24 July 2010

Kenya: Teachers' Colleges May Increase Fees

Nairobi — Students training to become primary school teachers may soon pay Sh10,960 more if a proposal by heads of teacher training institutions is approved.

The proposal, presented by the Kenya Teachers College Principals' Association (KTCPA), wants the fees to be increased from the current Sh29,375 to Sh40,335.

According to the association secretary, Mr David Nyakaru, the increase has been necessitated by the rising cost of living.

The association, which wrote a letter to the new Education PS, Prof James ole Kiyiapi, on Wednesday, took advantage of his presence during the conclusion of selection of students to join colleges this year to present the appeal.

"The current fees structure has been in place for the last 15 years. Unless the proposals are passed, there will be difficulties in implementing training programmes, adversely affecting quality," said Mr Nyakaru.

He said that most of the 18 public teacher training colleges needed massive repairs.

"The world is going the Information and Communication Technology way, but none of the colleges has a purpose built computer lab," said Mr Nyakaru.

He said funds from income-generating activities were unreliable and not sufficient.

Among the items for which the principals want allocations increased are "activity" by Sh1,700, "teaching practice" by Sh1,260, "local transport and travel" by Sh1,800 and "tuition equipment and stores" by Sh1,200.

The KTCPA chairman, Mr James Ziro, also asked the PS to hasten the preparation of a curriculum that will enable the colleges to offer diploma courses.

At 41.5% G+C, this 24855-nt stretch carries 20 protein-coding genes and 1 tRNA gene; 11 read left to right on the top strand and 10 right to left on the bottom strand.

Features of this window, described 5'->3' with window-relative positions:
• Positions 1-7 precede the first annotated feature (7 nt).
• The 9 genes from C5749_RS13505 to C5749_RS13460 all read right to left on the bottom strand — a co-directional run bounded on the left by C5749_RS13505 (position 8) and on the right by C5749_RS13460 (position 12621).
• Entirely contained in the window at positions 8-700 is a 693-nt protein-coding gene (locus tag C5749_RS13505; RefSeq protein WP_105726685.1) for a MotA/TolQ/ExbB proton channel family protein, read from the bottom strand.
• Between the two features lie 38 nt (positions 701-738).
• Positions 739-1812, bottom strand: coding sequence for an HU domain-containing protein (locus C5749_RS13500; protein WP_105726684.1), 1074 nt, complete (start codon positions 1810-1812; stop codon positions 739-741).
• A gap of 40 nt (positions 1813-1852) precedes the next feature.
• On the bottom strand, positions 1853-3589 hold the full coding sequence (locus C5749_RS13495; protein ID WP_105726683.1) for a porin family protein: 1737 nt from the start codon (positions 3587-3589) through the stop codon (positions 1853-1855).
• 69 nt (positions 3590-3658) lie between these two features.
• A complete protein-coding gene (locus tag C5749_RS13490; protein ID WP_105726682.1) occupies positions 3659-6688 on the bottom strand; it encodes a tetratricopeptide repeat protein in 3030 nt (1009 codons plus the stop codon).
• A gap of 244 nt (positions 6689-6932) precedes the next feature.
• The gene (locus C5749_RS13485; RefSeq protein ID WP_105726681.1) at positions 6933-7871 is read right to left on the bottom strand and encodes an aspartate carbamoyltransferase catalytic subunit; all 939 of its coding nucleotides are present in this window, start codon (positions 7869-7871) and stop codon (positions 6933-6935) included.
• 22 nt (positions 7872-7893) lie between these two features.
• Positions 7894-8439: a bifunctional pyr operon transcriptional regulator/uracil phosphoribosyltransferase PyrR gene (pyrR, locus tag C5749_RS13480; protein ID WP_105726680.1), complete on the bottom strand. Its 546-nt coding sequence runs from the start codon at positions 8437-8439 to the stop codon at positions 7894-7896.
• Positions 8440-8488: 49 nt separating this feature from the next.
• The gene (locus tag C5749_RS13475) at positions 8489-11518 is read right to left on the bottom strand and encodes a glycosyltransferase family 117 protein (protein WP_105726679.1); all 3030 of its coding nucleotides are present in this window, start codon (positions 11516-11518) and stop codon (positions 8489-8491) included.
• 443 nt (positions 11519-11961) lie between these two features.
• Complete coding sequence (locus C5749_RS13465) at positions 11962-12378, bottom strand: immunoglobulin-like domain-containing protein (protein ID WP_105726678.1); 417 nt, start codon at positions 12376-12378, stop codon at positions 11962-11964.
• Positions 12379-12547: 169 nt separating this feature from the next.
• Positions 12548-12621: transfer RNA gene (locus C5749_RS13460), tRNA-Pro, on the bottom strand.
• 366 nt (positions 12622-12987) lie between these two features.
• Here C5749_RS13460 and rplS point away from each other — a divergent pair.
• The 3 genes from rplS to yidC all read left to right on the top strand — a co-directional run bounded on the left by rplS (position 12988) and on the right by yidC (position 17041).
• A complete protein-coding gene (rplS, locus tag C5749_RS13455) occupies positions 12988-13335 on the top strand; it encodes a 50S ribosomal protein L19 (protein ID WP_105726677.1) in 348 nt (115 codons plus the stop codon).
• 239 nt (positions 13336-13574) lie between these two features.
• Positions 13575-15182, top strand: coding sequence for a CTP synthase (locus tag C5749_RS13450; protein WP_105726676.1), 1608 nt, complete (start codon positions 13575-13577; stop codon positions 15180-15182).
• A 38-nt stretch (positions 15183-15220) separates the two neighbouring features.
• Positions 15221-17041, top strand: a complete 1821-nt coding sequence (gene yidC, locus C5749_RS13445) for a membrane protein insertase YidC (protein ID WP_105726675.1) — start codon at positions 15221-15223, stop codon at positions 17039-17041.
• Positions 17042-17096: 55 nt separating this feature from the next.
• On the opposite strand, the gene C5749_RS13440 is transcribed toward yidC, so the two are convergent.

According to Mr Ziro, the principals presented the proposal to curriculum developer, Kenya Institute of Education, a year ago but nothing has been forthcoming.

Prof Kiyiapi, who was meeting with the principals for the first time since his appointment, asked for time to look at their proposals.

He formed a committee composed of representatives from the colleges and the Education ministry with him as the chair. The committee is scheduled to look into the issues before December this year.

While admitting that there is a need to review the fees structure, Prof Kiyiapi said care was needed to ensure that the move doesn't punish students from poor families.

Copyright © 2010 The Nation. All rights reserved. Distributed by AllAfrica Global Media (allAfrica.com). To contact the copyright holder directly for corrections — or for permission to republish or make other authorized use of this material, click here.

AllAfrica publishes around 2,000 reports a day from more than 130 news organizations and over 200 other institutions and individuals, representing a diversity of positions on every topic. We publish news and views ranging from vigorous opponents of governments to government publications and spokespersons. Publishers named above each report are responsible for their own content, which AllAfrica does not have the legal right to edit or correct.

Articles and commentaries that identify allAfrica.com as the publisher are produced or commissioned by AllAfrica. To address comments or complaints, please Contact us.